Plastic Free July

Words by: Juliette Capomolla
Art by: Anqi Meng

This year, I decided to try out Plastic Free July. In all honesty, I thought it would be an easy initiative to participate in whilst I was stuck inside at home, but in reality, it turned out to be a brilliant time to tackle the ingrained, unsustainable habits in my household that would have otherwise gone unchallenged. 

Participating in Plastic Free July made me look to less mainstream and untraditional plastic-free alternatives. I’ve proudly already checked off the basics: keep-cup, water bottles, reusable shopping bags and the like. Alas, I had to pursue alternatives that weren’t so easy. 

Silicone Baking Paper

First on my list, and probably the product that got me the most excited, reusable baking paper (yes, a 19-year-old girl got excited about baking paper). I ordered a packet of two silicone baking sheets from Seed & Sprout for $29, a bargain for having to (almost) never buy baking paper again. The silicone material is dishwasher safe and easy to clean after every use – just give them a quick wash before popping them in the dishwasher. 

Admittedly, my relationship with the baking paper has not been all smooth sailing. The darn things only come in one size so I can only use them on my baking trays, which means when I make my weekly treat, like brownies or banana bread in a loaf tin, I still have to use regular baking paper. I still see it as an overall win though, since I am using a lot less baking paper than usual. 

Compostable Poop Bags

This one is only relevant if you have a canine, but my next change was to implement compostable doggie bags. My council has introduced compost bins for food and green waste, and whilst dog poo can be disposed of in this bin, the actual bags can not. In light of this, I bought a pack of 60 compostable dog poop bags (also from Seed & Sprout).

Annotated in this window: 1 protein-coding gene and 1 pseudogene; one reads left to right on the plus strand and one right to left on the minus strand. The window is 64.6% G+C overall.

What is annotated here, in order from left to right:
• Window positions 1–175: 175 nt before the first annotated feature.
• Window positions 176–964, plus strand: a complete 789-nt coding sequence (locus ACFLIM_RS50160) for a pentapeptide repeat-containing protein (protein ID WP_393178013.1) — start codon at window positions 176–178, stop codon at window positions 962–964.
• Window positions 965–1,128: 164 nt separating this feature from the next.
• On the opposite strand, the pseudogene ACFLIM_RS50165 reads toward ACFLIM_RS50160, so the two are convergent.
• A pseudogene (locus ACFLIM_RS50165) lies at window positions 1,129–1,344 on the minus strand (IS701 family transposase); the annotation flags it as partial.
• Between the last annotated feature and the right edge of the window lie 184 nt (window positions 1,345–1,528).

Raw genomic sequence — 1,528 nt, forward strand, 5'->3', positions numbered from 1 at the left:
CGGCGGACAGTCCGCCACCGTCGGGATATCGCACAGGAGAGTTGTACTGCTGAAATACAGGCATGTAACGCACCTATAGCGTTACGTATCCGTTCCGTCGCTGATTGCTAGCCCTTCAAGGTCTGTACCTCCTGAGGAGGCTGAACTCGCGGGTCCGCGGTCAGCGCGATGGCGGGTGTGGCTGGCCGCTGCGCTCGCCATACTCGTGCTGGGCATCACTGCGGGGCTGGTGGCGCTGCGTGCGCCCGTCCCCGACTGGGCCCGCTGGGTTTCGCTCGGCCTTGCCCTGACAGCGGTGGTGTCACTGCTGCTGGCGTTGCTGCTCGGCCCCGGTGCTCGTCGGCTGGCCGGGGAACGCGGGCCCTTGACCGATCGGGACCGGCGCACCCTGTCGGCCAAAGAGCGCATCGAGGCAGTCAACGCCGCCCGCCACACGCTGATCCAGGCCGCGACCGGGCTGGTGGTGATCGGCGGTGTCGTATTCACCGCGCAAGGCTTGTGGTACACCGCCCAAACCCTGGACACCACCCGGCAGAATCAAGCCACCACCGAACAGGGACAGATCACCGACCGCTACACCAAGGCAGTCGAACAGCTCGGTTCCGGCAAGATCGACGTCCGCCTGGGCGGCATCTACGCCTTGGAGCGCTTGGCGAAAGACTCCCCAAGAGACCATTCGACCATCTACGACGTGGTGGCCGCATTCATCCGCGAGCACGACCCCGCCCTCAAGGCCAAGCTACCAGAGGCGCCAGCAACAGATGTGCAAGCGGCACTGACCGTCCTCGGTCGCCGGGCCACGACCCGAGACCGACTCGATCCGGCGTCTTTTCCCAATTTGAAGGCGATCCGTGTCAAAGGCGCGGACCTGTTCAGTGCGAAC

The only downside I would say is that they are a lot more delicate than your everyday plastic bag; you have to be a bit more careful when separating bags from the roll. However, the environmental gain far outweighs that extremely minor inconvenience. It’s also unfortunate when I’m at the park and have to put the bag in a regular bin, but I am adamant that even if I compost only 50% of my little furry friend’s toilet breaks, it’s a win.  

Bulk hair care

Ah, the classic ‘buy in bulk’ line. Whilst you may be rolling your eyes and saying “Juliette, we’ve heard this before!” I would like to reiterate that classics are just that for a reason. Buying in bulk is a tried and tested method for not only helping the environment, but also saving money. 

I recently ordered a one-litre bottle of shampoo and conditioner from Aveda (admittedly in April). Whilst both of these were rather expensive, retailing for roughly $150 each, I’ve been using them for a solid three months and neither bottle is even a quarter empty! I have been told that these bottles can last up to a year, which is insane. Not only are you saving the environment, but it is undoubtedly more cost effective than spending $30 a month on shampoo and conditioner. 

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